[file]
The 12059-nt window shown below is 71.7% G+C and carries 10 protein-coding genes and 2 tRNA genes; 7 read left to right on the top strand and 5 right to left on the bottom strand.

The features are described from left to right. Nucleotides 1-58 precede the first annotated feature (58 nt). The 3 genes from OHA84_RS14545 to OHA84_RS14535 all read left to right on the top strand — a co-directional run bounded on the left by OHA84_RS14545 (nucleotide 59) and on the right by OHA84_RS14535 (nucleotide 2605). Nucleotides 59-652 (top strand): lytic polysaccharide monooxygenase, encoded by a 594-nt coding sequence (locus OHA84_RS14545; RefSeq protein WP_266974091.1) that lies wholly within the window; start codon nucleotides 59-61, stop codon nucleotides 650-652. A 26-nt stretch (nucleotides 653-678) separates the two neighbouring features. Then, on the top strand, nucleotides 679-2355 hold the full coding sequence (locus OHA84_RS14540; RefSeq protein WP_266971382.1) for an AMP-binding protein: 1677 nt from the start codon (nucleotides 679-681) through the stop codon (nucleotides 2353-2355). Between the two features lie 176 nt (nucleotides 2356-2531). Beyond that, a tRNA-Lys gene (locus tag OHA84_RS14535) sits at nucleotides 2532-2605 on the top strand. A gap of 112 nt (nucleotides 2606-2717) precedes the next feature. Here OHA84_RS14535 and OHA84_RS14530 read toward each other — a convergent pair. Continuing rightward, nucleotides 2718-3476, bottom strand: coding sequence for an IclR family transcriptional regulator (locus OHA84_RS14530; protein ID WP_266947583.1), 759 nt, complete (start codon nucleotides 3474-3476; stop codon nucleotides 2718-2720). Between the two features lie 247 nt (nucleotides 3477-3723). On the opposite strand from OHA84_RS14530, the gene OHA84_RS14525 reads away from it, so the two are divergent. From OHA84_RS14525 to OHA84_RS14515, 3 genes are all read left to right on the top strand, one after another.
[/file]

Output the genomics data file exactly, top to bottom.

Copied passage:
The 12059-nt window shown below is 71.7% G+C and carries 10 protein-coding genes and 2 tRNA genes; 7 read left to right on the top strand and 5 right to left on the bottom strand.

The features are described from left to right. Nucleotides 1-58 precede the first annotated feature (58 nt). The 3 genes from OHA84_RS14545 to OHA84_RS14535 all read left to right on the top strand — a co-directional run bounded on the left by OHA84_RS14545 (nucleotide 59) and on the right by OHA84_RS14535 (nucleotide 2605). Nucleotides 59-652 (top strand): lytic polysaccharide monooxygenase, encoded by a 594-nt coding sequence (locus OHA84_RS14545; RefSeq protein WP_266974091.1) that lies wholly within the window; start codon nucleotides 59-61, stop codon nucleotides 650-652. A 26-nt stretch (nucleotides 653-678) separates the two neighbouring features. Then, on the top strand, nucleotides 679-2355 hold the full coding sequence (locus OHA84_RS14540; RefSeq protein WP_266971382.1) for an AMP-binding protein: 1677 nt from the start codon (nucleotides 679-681) through the stop codon (nucleotides 2353-2355). Between the two features lie 176 nt (nucleotides 2356-2531). Beyond that, a tRNA-Lys gene (locus tag OHA84_RS14535) sits at nucleotides 2532-2605 on the top strand. A gap of 112 nt (nucleotides 2606-2717) precedes the next feature. Here OHA84_RS14535 and OHA84_RS14530 read toward each other — a convergent pair. Continuing rightward, nucleotides 2718-3476, bottom strand: coding sequence for an IclR family transcriptional regulator (locus OHA84_RS14530; protein ID WP_266947583.1), 759 nt, complete (start codon nucleotides 3474-3476; stop codon nucleotides 2718-2720). Between the two features lie 247 nt (nucleotides 3477-3723). On the opposite strand from OHA84_RS14530, the gene OHA84_RS14525 reads away from it, so the two are divergent. From OHA84_RS14525 to OHA84_RS14515, 3 genes are all read left to right on the top strand, one after another.